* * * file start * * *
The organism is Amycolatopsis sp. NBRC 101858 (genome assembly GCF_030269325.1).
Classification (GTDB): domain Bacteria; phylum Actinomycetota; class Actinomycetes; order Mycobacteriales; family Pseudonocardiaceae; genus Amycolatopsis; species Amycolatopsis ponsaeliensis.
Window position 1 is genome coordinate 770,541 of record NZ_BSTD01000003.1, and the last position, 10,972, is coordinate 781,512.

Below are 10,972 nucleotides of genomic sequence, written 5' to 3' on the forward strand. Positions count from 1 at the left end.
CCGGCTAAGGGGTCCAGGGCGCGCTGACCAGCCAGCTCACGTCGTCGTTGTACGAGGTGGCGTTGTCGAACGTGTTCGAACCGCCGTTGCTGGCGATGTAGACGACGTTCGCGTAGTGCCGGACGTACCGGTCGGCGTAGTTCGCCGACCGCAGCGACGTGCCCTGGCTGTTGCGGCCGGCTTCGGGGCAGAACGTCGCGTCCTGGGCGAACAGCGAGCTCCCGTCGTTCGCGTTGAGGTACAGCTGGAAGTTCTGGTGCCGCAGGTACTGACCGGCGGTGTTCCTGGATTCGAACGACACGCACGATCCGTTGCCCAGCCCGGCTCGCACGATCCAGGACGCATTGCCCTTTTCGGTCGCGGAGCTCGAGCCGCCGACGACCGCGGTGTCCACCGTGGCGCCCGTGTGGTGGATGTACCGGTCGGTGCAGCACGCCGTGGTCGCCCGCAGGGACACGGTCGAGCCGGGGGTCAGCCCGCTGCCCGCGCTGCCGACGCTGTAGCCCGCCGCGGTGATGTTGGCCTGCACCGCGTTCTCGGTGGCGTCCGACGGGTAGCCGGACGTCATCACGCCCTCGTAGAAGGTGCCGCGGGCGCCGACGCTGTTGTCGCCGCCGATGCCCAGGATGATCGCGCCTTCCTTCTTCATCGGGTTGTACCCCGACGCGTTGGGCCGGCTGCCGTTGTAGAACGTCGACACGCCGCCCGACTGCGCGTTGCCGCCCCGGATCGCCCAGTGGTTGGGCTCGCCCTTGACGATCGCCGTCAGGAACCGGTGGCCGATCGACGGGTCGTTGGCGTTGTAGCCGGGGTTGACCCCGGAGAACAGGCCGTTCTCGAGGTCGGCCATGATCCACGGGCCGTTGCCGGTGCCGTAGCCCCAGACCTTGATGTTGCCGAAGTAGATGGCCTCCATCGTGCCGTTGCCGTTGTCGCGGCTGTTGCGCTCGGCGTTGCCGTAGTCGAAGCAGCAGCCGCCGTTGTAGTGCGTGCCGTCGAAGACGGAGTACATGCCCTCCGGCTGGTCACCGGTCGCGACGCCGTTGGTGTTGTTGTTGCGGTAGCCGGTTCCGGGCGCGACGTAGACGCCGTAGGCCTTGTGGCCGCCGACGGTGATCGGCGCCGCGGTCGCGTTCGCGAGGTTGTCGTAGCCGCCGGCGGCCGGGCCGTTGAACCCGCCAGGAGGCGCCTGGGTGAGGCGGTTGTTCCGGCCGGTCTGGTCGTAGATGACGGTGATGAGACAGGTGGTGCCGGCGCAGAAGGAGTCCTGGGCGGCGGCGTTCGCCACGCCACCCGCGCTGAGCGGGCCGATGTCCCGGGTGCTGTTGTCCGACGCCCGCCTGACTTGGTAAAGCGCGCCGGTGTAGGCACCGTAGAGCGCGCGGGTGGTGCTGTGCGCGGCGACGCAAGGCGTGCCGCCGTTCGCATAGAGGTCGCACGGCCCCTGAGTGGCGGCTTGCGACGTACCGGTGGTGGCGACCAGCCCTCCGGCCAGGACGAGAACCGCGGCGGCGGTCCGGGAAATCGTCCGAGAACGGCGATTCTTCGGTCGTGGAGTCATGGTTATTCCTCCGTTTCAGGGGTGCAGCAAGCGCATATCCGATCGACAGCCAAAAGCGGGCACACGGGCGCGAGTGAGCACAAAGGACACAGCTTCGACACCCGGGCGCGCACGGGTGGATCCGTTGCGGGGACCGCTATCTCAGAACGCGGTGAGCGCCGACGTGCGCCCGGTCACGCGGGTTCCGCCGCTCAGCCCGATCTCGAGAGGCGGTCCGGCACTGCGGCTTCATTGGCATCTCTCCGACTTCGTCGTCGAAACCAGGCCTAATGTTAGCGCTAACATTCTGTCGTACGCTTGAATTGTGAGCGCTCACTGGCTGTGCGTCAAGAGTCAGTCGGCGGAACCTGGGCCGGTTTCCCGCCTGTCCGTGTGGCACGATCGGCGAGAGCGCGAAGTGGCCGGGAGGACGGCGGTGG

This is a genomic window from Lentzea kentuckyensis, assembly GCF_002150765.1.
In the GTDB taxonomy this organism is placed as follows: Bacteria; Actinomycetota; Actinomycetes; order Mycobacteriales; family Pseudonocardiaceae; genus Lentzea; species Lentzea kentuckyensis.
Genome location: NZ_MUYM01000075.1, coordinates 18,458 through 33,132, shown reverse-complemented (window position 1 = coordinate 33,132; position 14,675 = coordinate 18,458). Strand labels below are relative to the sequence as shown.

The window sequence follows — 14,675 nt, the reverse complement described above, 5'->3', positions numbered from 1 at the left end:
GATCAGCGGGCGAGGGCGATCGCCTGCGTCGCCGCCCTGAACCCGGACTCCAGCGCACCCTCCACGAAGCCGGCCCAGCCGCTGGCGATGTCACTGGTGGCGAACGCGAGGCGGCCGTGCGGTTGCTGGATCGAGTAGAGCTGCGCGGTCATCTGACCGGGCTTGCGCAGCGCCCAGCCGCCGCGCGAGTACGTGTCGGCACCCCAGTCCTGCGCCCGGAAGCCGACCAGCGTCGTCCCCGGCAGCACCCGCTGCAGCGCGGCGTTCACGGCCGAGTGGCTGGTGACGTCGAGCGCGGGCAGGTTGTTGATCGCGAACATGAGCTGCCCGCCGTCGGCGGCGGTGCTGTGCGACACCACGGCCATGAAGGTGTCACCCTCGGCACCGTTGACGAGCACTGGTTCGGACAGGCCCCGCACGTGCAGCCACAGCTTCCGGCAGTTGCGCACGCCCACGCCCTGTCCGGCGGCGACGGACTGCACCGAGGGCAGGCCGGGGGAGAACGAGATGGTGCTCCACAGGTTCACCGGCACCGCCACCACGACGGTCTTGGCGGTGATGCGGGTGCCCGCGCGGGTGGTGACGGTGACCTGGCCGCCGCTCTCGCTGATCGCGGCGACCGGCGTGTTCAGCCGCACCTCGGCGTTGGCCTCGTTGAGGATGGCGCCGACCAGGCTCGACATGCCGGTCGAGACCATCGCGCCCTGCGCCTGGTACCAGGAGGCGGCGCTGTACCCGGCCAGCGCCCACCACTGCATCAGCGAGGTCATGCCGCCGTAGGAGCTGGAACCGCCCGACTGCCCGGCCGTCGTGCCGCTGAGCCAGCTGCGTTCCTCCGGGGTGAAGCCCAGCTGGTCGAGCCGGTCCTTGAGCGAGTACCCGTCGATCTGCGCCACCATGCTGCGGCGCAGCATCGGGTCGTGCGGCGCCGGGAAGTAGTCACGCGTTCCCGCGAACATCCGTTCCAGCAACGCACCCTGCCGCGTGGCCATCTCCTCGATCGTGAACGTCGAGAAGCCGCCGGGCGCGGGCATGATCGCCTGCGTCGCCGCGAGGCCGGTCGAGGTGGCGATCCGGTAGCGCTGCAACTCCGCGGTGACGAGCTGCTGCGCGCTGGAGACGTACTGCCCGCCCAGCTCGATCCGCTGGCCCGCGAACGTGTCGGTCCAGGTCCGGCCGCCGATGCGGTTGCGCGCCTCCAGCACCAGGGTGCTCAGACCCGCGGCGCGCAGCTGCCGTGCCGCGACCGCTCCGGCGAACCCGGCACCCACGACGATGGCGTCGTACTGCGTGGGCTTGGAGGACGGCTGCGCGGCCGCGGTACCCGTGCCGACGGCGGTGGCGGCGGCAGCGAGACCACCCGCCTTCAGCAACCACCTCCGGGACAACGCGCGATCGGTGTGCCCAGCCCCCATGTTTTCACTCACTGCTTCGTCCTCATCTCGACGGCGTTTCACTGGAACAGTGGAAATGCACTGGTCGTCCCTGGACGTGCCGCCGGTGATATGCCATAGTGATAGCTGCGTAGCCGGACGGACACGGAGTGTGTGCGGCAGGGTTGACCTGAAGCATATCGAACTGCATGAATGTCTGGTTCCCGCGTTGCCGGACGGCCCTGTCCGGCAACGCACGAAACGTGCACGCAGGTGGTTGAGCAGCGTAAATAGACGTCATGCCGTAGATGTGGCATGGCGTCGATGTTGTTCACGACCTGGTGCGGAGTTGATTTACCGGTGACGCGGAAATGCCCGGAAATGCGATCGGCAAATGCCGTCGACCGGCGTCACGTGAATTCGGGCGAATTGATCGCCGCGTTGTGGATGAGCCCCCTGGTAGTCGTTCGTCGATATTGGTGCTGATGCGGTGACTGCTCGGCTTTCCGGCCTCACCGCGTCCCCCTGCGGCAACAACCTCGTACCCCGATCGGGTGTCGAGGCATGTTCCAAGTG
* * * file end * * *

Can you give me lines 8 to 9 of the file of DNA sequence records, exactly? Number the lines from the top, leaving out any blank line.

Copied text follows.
Genome location: NZ_MUYM01000075.1, coordinates 18,458 through 33,132, shown reverse-complemented (window position 1 = coordinate 33,132; position 14,675 = coordinate 18,458). Strand labels below are relative to the sequence as shown.

The window sequence follows — 14,675 nt, the reverse complement described above, 5'->3', positions numbered from 1 at the left end: